How Climate Change is Increasing Water's Acid Level
From shore to shore
As if climate change didn’t already come with enough adverse side effects, there’s yet another that we can add to the list: water acidification. Acid levels in oceans and freshwaters are rising, to the detriment of the sea and aquatic life. Acid levels in oceans have been increasing for several decades, and studies have shown levels of freshwater acidification has gone up as well.
So, what exactly does it mean that our waters are acidifying? Basically, as more and more pollutants are released into our atmosphere, many of those contaminants and elements end up in our water. What has scientists concerned is that higher carbon dioxide levels will hurt the balance of the aquatic food chain, among other problems.
as more and more pollutants are released into our atmosphere, many of those contaminants and elements end up in our water.
Acidifying Waters Break the Food Chain
German water researchers conducted a recent analysis of reservoir water data collected from 1981 to 2015 that revealed that aquatic CO2 levels had continuously risen in several German lakes, and found that the pH level in those water sources had increased at the rate of .01 per year on average since 1981. If Germany’s water supply sounds like a far away from that doesn’t affect the water here in the United States, welp, sorry to say this increase in acidity is far more widespread. According to a UK air quality organization, areas all around the world have been affected by a rise in acidity, including such far-flung places as Scandinavia, Central Europe, Scotland, Canada as well as the United States.
What does that mean for water bodies with lower alkaline levels? For one, it has potentially damaging implications for aquatic life, and consequently for humans. In the same German study, researchers also studied organisms called daphnia (perhaps better known by their colloquial name: water fleas) which are in abundance in freshwater bodies because they’re a significant source of food at the bottom of the food chain. The scientists found that the daphnia’s defense mechanisms for avoiding predators had weakened, and believed the increased CO2 in their test samples had interfered with the daphnia’s sense of smell, which is the defense mechanism that alerts them to predators in their midst. That’s significant because those defenses are what keeps the daphnia alive, and thus, able to perpetuate their species, and further up the food chain, other water creatures need the daphnia, which is a major food supply.
The Acid in Your Glass of Water
There are many causes of acidification of water bodies, some natural and others manmade — like changes in both water use and land use — but what they have in common is the effect of disrupting the pH balance of a water body or system. Rising carbon dioxide emissions have a huge impact on acid levels in water, as it’s not just our air that absorbs that CO2, our oceans do as well. Other culprits of acidifying waters include nitrogen fertilizers, introducing livestock into a water zone that didn’t previously have them, acid rain, and alkaline-poor soil.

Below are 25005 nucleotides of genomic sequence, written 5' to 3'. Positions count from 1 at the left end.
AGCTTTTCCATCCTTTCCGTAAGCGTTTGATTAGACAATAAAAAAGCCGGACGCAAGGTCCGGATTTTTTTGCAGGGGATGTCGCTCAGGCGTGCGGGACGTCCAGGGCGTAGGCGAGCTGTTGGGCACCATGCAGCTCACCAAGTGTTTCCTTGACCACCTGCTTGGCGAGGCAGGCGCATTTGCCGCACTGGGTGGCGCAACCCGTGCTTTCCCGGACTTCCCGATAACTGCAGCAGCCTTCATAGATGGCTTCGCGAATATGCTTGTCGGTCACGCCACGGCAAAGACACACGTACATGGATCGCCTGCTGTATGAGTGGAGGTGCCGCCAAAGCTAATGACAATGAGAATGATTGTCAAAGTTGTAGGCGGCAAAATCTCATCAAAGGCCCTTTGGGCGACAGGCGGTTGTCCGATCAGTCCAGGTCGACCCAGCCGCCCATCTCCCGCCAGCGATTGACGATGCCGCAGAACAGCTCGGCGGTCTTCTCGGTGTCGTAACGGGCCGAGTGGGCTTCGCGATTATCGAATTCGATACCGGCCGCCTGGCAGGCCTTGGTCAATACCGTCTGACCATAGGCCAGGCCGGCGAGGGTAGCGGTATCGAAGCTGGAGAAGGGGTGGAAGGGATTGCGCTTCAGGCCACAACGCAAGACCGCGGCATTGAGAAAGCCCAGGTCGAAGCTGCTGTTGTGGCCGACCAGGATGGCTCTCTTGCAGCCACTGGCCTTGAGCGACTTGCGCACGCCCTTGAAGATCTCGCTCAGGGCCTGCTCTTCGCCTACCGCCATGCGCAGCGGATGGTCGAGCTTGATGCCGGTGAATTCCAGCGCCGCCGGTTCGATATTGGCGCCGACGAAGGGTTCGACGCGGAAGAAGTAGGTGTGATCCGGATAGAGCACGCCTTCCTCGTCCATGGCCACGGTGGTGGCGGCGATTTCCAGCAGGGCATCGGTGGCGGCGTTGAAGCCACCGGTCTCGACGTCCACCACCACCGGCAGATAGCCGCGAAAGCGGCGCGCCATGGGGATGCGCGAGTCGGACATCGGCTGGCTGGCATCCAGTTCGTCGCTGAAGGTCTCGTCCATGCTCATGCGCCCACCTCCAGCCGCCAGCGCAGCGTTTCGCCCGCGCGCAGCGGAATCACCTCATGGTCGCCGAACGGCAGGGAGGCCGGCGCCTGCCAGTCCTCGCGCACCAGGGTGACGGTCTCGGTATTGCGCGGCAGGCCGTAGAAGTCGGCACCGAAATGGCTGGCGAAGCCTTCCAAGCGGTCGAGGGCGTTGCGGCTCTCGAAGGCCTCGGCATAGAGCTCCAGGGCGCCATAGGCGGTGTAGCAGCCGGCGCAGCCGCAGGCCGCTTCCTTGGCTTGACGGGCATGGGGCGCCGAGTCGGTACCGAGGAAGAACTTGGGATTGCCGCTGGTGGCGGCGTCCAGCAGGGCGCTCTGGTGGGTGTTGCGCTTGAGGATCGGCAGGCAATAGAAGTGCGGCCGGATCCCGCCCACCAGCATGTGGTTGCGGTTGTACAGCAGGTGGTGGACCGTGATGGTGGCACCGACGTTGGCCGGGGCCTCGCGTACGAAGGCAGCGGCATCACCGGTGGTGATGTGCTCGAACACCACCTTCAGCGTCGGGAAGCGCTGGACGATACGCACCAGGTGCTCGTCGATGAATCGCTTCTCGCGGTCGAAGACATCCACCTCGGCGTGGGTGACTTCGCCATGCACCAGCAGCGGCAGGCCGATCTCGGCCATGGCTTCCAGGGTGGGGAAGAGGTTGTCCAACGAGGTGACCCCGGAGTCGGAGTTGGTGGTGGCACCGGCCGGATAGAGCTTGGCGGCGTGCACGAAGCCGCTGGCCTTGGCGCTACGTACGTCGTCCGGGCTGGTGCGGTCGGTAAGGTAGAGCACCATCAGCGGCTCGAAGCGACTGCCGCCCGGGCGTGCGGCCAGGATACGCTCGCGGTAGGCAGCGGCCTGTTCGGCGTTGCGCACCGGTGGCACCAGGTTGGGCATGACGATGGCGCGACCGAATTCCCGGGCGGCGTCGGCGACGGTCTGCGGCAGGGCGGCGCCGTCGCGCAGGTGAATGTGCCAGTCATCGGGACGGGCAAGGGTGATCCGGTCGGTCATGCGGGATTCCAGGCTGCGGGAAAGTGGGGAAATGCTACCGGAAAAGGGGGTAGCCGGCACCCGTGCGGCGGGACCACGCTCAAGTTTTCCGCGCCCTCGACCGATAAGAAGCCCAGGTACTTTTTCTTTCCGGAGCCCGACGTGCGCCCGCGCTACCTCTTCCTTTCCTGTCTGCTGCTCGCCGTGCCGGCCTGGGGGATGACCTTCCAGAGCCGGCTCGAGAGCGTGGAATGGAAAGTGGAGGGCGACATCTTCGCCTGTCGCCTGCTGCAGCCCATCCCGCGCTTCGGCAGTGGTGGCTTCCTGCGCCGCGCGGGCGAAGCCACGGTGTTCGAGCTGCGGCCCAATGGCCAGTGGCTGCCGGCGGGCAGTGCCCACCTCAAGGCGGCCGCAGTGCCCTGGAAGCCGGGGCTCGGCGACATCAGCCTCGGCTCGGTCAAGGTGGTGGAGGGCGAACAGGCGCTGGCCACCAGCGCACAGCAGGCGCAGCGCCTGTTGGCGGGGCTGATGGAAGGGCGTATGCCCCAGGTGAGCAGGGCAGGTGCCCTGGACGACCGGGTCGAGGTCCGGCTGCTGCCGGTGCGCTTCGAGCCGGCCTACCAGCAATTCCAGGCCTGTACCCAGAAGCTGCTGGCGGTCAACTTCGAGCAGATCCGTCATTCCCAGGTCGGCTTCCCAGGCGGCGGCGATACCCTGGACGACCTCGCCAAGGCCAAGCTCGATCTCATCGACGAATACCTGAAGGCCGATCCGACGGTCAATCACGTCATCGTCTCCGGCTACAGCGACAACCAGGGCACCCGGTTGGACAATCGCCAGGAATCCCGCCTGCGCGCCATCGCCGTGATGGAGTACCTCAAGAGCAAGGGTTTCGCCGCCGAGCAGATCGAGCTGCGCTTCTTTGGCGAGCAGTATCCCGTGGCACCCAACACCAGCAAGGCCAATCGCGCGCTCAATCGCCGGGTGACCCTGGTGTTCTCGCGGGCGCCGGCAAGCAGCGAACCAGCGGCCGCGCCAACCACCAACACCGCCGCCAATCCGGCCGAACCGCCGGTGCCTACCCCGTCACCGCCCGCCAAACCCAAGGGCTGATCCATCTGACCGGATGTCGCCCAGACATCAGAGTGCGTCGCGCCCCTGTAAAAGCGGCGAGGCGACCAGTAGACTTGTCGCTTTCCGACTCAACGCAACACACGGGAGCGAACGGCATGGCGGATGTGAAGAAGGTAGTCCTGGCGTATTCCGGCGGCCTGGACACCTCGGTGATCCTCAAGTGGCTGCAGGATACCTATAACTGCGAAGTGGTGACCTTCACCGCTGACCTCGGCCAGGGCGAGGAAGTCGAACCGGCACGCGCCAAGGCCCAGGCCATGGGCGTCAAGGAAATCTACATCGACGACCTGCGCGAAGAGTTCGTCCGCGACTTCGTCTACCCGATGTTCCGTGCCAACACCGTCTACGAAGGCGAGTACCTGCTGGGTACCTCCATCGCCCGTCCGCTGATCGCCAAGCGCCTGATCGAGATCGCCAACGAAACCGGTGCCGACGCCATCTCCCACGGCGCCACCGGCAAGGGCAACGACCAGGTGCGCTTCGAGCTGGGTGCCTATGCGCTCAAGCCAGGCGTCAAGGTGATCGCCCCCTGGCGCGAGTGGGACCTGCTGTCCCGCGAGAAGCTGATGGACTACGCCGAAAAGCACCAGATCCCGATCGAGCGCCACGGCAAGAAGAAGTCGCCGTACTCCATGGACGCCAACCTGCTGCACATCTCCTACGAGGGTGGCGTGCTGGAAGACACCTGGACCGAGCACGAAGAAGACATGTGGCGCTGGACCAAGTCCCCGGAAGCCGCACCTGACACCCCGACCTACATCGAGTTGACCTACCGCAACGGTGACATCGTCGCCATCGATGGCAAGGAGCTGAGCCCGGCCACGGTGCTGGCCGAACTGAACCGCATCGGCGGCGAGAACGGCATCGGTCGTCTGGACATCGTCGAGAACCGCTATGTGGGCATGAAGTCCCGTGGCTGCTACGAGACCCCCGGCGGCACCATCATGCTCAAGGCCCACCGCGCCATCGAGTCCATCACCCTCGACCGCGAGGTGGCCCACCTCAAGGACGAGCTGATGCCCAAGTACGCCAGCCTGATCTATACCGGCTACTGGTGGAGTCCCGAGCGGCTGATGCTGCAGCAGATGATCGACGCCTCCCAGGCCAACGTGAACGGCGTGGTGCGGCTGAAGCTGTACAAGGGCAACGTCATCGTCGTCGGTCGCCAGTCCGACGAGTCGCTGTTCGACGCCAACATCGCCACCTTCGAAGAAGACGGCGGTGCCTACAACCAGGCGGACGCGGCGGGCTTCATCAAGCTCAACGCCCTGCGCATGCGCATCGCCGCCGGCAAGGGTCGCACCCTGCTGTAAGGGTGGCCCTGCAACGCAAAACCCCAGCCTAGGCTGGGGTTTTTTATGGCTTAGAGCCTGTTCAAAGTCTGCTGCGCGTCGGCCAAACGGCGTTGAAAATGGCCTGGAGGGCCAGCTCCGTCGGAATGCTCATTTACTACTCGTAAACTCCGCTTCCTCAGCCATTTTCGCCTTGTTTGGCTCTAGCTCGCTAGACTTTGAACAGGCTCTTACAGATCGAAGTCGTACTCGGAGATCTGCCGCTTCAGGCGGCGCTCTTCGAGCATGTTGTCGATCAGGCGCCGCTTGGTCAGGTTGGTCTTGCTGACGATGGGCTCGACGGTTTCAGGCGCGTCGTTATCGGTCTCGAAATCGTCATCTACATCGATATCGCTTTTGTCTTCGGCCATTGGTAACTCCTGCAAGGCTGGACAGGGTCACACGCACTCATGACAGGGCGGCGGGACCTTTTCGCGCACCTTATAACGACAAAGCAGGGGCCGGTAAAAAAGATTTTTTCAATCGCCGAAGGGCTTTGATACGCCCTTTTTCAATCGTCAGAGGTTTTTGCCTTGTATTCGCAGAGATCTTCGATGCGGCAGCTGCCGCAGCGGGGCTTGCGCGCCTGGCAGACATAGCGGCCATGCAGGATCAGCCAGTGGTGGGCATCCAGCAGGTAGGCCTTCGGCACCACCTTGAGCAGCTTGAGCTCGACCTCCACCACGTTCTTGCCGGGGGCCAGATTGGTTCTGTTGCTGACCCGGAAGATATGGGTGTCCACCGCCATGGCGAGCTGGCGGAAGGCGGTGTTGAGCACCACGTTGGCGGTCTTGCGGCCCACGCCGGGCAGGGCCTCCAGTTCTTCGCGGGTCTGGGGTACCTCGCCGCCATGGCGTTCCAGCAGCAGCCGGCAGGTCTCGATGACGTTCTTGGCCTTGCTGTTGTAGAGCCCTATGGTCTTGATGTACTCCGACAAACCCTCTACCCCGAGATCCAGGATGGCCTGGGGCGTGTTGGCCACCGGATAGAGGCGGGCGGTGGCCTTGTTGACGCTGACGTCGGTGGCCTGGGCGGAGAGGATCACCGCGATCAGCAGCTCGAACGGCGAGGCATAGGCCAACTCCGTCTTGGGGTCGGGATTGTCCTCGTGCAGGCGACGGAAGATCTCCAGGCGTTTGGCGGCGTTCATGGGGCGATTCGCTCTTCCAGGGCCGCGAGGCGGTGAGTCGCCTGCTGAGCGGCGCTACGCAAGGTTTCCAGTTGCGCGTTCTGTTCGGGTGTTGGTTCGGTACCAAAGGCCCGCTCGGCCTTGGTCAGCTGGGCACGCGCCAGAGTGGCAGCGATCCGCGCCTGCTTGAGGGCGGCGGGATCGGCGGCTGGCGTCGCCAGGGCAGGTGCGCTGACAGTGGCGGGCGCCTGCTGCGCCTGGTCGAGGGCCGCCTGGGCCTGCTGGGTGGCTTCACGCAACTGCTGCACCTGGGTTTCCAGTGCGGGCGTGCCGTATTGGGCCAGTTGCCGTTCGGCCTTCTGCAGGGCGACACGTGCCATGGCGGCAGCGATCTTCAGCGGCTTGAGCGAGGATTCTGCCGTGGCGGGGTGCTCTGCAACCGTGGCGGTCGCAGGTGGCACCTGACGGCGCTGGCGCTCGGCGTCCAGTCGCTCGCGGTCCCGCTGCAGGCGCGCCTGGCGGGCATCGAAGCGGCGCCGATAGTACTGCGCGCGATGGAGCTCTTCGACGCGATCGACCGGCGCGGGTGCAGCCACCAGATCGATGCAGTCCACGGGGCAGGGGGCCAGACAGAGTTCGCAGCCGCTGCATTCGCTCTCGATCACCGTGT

But, you may ask, how does acidification affect drinking water? Is it just turning everything into orange juice? Well, no, only oranges can do that. Acidification, on the other hand, gradually changes the aquatic life, and can upset the balance of predator/prey with the result of decreasing biodiversity. These pH changes tend to affect soft-bodied aquatic life — crayfish, snails, leeches — first. In addition, many insect species fall victim, and those healthy dinner staples, salmon and trout, are vulnerable as well. Increasing acid levels also interrupt the processes of calcifying sea creatures, such as coral and shellfish. So, if you love Maryland crab cakes, well, this could make that vacation a little disappointing. Meanwhile, species that are resistant to acidification grow in number, perpetuating this upset of the food chain.
Of course, this begs the question: what impact does this have on humans? Well, there’s one major concern that these increasing acid levels will make fish and other dietary staples less widely available. But the impacts on good water for people are also an area of growing concern. Why? Acidifying waters release toxic metals, retain phosphorus, and (as previously mentioned) increase carbon dioxide in the water.
Re-Balancing Your Water
The most effective way to stop water acidification is to reduce carbon dioxide and sulfur emissions, and unfortunately, that’s more of a regulation and policy issue than something individuals can take direct action to change. So, call on your lawmakers to regulate carbon dioxide and sulfur emissions, as our air quality also has an effect on our water quality. According to the Food and Water Watch, another action that would help stem the tide of acidification would be addressing coastal water pollution inputs, which is another multi-pronged solution, but one way of addressing these would be demanding greater agricultural regulation. Meanwhile, if you’re concerned about your water quality and its degree of acidity, protect yourself at home with a water filtration system and a UV light. It’s one more layer of assurance and one of the few things individuals can control.
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